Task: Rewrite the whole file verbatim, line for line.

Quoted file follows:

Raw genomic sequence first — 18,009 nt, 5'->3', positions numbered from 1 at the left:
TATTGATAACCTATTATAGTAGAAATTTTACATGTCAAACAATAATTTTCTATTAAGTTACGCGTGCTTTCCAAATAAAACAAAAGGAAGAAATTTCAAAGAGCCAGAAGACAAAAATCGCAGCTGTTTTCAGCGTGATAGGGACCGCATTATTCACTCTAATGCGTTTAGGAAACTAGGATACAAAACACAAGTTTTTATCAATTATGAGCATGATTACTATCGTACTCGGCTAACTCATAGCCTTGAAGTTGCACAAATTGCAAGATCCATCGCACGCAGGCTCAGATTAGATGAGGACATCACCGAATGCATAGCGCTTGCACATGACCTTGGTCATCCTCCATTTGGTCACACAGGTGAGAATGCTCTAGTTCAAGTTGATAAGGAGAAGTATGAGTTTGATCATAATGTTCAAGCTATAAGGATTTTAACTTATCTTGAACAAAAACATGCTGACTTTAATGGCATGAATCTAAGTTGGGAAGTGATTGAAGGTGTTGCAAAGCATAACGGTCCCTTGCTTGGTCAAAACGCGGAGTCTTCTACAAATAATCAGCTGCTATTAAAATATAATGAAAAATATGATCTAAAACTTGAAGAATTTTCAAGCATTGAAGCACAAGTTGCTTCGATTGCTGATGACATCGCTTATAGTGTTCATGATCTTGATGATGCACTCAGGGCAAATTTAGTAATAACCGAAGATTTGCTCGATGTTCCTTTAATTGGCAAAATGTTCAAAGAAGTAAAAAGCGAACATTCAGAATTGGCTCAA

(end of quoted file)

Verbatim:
Raw genomic sequence first — 18,009 nt, 5'->3', positions numbered from 1 at the left:
TATTGATAACCTATTATAGTAGAAATTTTACATGTCAAACAATAATTTTCTATTAAGTTACGCGTGCTTTCCAAATAAAACAAAAGGAAGAAATTTCAAAGAGCCAGAAGACAAAAATCGCAGCTGTTTTCAGCGTGATAGGGACCGCATTATTCACTCTAATGCGTTTAGGAAACTAGGATACAAAACACAAGTTTTTATCAATTATGAGCATGATTACTATCGTACTCGGCTAACTCATAGCCTTGAAGTTGCACAAATTGCAAGATCCATCGCACGCAGGCTCAGATTAGATGAGGACATCACCGAATGCATAGCGCTTGCACATGACCTTGGTCATCCTCCATTTGGTCACACAGGTGAGAATGCTCTAGTTCAAGTTGATAAGGAGAAGTATGAGTTTGATCATAATGTTCAAGCTATAAGGATTTTAACTTATCTTGAACAAAAACATGCTGACTTTAATGGCATGAATCTAAGTTGGGAAGTGATTGAAGGTGTTGCAAAGCATAACGGTCCCTTGCTTGGTCAAAACGCGGAGTCTTCTACAAATAATCAGCTGCTATTAAAATATAATGAAAAATATGATCTAAAACTTGAAGAATTTTCAAGCATTGAAGCACAAGTTGCTTCGATTGCTGATGACATCGCTTATAGTGTTCATGATCTTGATGATGCACTCAGGGCAAATTTAGTAATAACCGAAGATTTGCTCGATGTTCCTTTAATTGGCAAAATGTTCAAAGAAGTAAAAAGCGAACATTCAGAATTGGCTCAA